After my crazy windy night, I was more than ready to ride the next 10 miles to El Coyote Ranch. As soon as I got out of my tent, the wind tried to rip it away. I had to pull off the rain fly and collapse my tent to keep it from flying off the hill. Right away the road was impossible to ride. I walked and walked, into this huge land of mesas and hills and desert and red cliffs. Deep ruts cut through the road. I can only imagine the red soup that happens in the rain. But there was no mud! It was windy and cold, but the sun was shining. In a few magical sections, the mud had dried smooth as cement. I pushed myself up a few crazy uphills, walked on the crazy downhills. I just don’t need to go over my handlebars out here.
Anyway, it was worth it, all that pushing and sometimes riding, when I got to an outlook that was miles in all directions of just nature. No people and no people things besides the one brown twisty road I was on. And I guess that’s what I do this stuff for, to get out to wild free places like this. Just me and some hawks and jack rabbits.
The cyclist who came before me ran into quite a bit of mud. Their footprints were dry now, but they’d obviously been planted when the mud was thick and runny. I’d heard there was a unicyclist in front of me, but these tracks appeared to have been made by two tires. Maybe the French guy who posted the pictures of his mud-encrusted bike.
It was a long ten miles to the ranch. I was pretty thrilled when I saw the first structure. Even more when I saw the trailer covered with solar panels. A real off-the-grid special. I met the gringos in the trailers, Michael and Nanette. Michael had some real ethanol alcohol for my stove. He said the stuff I had bought should have burned. Just one of those mysteries, but now I know what to buy. Michael had a super tidy tool shed, and he was obviously eager to help cyclists with mechanical problems. Nanette told me about other cyclists, some who’d not been so lucky with mud and rain timing. Mud is a real thing here, and I was right to be mud paranoid.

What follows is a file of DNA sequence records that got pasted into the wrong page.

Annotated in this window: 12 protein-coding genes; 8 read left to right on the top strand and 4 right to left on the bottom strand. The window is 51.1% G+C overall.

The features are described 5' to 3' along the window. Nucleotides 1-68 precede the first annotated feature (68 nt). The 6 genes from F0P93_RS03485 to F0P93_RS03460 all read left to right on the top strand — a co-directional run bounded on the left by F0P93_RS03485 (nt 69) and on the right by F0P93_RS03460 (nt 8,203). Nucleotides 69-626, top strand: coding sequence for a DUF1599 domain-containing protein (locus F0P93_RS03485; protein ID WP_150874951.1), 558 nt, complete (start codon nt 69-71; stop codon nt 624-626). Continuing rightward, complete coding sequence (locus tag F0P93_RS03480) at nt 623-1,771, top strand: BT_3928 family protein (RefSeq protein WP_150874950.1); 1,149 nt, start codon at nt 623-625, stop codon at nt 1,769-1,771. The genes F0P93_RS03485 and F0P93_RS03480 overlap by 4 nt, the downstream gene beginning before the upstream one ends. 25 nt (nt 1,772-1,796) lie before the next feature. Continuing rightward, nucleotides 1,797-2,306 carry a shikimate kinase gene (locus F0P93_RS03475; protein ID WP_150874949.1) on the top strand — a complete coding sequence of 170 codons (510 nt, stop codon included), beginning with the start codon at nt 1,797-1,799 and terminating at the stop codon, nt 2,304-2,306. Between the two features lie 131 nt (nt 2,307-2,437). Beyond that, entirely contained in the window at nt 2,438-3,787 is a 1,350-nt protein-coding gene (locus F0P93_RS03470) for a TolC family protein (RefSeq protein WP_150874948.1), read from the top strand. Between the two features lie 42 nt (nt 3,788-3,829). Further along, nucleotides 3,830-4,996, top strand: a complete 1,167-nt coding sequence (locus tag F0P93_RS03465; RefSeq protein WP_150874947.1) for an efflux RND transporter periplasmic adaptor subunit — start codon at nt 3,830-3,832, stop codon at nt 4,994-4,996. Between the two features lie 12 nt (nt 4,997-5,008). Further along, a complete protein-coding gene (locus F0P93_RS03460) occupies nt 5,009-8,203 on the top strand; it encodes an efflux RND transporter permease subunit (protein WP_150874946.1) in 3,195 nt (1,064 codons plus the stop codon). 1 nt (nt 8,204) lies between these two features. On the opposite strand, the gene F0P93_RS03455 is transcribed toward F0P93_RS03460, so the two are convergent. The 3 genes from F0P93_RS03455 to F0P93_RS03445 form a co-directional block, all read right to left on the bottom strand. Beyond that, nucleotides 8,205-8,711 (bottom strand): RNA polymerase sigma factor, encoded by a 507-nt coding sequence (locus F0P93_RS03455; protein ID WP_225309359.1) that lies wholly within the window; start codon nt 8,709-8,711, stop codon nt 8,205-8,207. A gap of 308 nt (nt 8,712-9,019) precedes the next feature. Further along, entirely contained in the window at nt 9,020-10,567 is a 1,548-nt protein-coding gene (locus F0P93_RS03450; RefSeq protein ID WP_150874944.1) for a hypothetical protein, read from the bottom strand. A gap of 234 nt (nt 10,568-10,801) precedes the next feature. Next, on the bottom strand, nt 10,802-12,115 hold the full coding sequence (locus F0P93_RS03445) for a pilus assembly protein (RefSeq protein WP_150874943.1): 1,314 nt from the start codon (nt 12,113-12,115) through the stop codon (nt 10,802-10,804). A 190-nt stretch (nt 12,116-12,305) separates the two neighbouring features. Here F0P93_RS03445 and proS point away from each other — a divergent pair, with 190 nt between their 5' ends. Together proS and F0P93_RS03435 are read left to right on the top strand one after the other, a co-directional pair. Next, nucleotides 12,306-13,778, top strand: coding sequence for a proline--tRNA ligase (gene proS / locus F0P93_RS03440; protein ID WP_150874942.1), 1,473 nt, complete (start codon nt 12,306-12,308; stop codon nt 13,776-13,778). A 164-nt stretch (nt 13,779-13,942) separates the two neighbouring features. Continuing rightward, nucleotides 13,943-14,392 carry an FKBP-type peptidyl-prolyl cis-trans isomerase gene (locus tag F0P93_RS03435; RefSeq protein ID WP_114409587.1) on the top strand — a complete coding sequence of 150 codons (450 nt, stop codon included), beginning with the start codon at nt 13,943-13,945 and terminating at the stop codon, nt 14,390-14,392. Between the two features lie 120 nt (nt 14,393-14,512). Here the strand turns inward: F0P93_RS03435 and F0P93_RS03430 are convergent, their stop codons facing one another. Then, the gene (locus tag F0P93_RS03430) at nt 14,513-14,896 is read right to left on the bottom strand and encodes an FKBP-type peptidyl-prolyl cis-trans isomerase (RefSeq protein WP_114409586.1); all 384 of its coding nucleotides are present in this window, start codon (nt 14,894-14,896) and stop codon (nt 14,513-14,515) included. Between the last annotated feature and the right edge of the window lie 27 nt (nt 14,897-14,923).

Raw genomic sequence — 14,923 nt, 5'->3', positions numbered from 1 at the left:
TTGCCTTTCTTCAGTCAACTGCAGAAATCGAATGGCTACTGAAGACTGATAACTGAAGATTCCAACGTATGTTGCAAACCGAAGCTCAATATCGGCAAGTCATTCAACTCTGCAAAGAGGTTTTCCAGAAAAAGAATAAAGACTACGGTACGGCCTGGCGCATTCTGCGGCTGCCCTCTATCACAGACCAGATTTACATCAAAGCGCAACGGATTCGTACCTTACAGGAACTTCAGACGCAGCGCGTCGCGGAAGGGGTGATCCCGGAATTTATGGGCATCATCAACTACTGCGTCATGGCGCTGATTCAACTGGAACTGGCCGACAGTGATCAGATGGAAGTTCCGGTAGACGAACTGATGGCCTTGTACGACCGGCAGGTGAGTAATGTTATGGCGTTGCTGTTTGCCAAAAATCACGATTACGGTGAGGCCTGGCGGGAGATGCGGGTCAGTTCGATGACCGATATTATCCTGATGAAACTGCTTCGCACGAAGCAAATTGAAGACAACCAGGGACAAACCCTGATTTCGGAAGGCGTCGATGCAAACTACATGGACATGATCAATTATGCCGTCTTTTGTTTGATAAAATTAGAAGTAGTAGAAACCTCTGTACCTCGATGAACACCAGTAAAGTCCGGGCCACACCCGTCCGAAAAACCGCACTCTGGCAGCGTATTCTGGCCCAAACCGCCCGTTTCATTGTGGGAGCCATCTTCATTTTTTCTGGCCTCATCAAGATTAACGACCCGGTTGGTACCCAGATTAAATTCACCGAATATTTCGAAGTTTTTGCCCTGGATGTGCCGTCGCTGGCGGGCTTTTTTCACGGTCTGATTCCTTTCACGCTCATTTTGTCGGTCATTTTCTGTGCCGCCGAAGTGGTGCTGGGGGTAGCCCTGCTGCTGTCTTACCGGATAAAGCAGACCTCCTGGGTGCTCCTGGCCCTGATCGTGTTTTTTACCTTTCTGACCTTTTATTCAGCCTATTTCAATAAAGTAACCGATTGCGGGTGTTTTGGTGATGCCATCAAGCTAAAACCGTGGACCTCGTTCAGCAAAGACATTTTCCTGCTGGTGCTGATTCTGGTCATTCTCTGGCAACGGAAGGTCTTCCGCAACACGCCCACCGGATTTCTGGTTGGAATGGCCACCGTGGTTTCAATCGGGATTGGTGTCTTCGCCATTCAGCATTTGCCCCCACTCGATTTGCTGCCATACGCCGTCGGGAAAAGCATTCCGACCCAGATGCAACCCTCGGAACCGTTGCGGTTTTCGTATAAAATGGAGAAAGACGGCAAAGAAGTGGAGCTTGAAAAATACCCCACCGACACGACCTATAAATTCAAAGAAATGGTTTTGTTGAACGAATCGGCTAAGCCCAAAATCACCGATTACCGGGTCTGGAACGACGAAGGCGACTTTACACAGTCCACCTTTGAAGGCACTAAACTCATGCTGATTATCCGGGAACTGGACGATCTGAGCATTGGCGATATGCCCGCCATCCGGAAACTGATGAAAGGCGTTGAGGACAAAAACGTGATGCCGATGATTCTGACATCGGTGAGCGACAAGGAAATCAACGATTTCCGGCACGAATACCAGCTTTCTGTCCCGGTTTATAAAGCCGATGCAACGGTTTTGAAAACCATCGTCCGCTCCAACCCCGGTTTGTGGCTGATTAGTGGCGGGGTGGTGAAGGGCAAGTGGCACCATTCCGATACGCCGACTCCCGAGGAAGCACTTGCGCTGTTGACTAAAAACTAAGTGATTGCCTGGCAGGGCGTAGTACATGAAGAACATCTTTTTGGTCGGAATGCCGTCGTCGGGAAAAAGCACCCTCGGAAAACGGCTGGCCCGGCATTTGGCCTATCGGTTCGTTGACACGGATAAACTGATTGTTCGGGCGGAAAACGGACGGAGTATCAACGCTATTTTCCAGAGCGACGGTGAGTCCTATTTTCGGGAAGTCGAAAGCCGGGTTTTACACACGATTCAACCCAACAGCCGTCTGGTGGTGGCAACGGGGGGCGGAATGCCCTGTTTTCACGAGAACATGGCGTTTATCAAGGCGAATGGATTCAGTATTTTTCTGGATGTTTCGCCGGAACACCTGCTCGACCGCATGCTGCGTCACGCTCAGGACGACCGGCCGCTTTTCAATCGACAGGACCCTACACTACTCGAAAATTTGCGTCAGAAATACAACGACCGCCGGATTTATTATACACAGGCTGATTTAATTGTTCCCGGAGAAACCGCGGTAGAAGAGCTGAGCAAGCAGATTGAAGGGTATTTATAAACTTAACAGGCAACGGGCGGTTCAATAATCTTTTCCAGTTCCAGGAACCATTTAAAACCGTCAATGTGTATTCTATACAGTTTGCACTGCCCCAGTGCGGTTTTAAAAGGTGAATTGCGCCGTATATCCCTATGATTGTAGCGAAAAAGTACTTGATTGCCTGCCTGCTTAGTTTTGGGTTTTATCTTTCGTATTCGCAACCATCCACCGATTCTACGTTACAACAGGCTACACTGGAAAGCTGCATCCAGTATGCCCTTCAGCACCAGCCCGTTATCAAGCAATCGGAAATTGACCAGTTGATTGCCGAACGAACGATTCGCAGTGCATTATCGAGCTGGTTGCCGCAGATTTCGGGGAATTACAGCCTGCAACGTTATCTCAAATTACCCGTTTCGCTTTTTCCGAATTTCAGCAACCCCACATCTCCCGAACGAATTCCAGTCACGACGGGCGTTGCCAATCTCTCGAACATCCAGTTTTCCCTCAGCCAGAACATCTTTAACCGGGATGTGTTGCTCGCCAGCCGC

Other residents of the ranch: a trio of spoiled sheep, kept just for company and occasional grass nibbling. The one with the docked tail is a male, but I couldn’t help calling them the ladies. And imagining them working as typists in the secretarial pool, wearing pearls and cat eye glasses. (I do love to anthropomorphize animals to the point of giving them professions and outfits.)
The ranch had wifi and stank bathrooms. I pretended to take a shower but really there was no damn way I was letting water touch my hair. I hung out on the porch of the main house, charging my phone and sucking up the wifi after the sun went down. It’s 32 miles, hopefully mostly downhill, to Vicente Guerrero and the bike shop!